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Could the changes to UK planning laws lead to opportunities for investors?

In his major ‘new deal’ speech last week, where he stood in front of a lectern with the slogan of ‘Build, Build, Build’ and set out how the UK is going to recover from Covid-19, Boris Johnson outlined a number of proposed changes to Britain’s seven-decades old planning system.

This included a relaxation of planning rules to make it easier for land and buildings to be converted quickly, with developers granted the ability to change vacant shops to homes, and builders able to demolish vacant shops and build homes in their place, without planning permission.

New regulations will be implemented which will allow for buildings and land in town centres to change use without requesting planning consent, while new homes will be able to be created from empty buildings. As an example, struggling high street stores that due to the coronavirus crisis have been forced to shut their doors permanently could be transformed without needing permission from the authorities. These changes are set to come into effect by September.

Some believe this represents a huge opportunity for investors and developers, with potentially transformative changes to the nation’s high streets which have been so badly damaged by the coronavirus crisis. In the last week, the economic toll of the pandemic has started to show, with many companies beginning to lay off staff despite the ongoing support of the furlough scheme.

Firms in the retail, hospitality and restaurant sectors – which make up such a big chunk of high streets up and down the country – have felt compelled to take drastic action to keep their businesses afloat, with Upper Crust owner SSP cutting up to 5,000 jobs, 1,900 jobs being cut at the Casual Dining Group (owners of Bella Italia and Café Rouge), and up to 700 jobs being lost at Harrods.

In total, more than 12,000 jobs were slashed in the space of just 48 hours last week as the devastating economic reality of the Covid-19 pandemic reared its ugly head.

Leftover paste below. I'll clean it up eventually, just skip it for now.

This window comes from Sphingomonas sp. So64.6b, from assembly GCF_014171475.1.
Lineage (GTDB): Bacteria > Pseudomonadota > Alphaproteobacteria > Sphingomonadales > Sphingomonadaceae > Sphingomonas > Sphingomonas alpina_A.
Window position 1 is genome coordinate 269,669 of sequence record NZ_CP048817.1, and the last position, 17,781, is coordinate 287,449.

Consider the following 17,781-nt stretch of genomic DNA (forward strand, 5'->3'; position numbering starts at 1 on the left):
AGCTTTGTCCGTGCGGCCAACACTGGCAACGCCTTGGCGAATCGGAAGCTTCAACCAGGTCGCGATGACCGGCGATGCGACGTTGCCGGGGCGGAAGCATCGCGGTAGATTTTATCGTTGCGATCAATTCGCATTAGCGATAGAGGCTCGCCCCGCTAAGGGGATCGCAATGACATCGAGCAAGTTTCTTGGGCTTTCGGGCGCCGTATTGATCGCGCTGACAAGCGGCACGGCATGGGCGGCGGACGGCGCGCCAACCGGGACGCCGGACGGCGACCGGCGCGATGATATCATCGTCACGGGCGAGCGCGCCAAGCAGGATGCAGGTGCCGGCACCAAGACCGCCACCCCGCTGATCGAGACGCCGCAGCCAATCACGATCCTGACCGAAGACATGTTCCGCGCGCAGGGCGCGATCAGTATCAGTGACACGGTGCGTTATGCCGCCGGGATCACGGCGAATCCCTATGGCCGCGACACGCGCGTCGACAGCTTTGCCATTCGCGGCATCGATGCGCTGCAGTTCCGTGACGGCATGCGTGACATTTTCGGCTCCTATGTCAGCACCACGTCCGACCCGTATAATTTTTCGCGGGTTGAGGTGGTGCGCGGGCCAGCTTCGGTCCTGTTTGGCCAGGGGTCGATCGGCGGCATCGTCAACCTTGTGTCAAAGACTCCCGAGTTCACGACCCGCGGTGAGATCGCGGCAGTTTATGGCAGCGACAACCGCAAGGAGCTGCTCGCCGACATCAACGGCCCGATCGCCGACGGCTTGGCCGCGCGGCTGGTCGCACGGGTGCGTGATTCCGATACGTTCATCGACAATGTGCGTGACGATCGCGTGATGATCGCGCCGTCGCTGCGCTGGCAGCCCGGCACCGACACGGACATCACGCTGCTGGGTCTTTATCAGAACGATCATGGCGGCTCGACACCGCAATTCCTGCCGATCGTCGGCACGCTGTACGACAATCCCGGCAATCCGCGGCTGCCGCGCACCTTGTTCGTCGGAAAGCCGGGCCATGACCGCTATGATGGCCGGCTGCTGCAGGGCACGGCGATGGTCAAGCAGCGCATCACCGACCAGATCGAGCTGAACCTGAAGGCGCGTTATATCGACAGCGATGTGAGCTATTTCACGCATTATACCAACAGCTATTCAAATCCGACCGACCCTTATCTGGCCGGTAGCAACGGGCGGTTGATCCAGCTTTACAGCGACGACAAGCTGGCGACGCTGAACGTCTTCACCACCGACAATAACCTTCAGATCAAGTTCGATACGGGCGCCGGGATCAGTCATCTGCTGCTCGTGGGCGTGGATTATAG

John Lewis has announced that it will close stores but has not revealed how many jobs will be cut, while Topshop owner Arcadia, shirt-maker TM Lewin, WH Smith, Bensons for Beds, Wrights Pies, Virgin Money, Clydesdale Bank, Yorkshire Bank, the Adelphi Hotel in Liverpool and Norwich Theatre Royal have also confirmed plans to reduce jobs.

Businesses across the country have been hard hit since lockdown began on March 23, but the above sectors have been particularly impacted. And, although restrictions are being gradually eased (with non-essential retail allowed to reopen from June 15 and bars, restaurants and pubs reopening on the weekend just gone), demand and consumer sentiment remains low.

Until a vaccine or successful treatments are found, and while social distancing measures stay in place, that is likely to be the case for some time, with footfall remaining down. Of course, the struggles of the high street is nothing new – the decline has been steadily happening for years as the rise of internet shopping and high rates/rents have forced many established names to go out of business – but could it also be an opportunity for regeneration and new life to be breathed into run-down areas?

According to Blick Rothenberg, a leading tax and advisory firm, the relaxation of planning rules announced by the Prime Minister could lead to big changes on the British high street and real opportunities for landlords and developers.

Heather Powell, property partner at the company, commented: “The changes will allow owners of recently vacant properties to change their use without applying for planning permission. This could lead to a huge change in our high streets, retail parks and commercial areas.”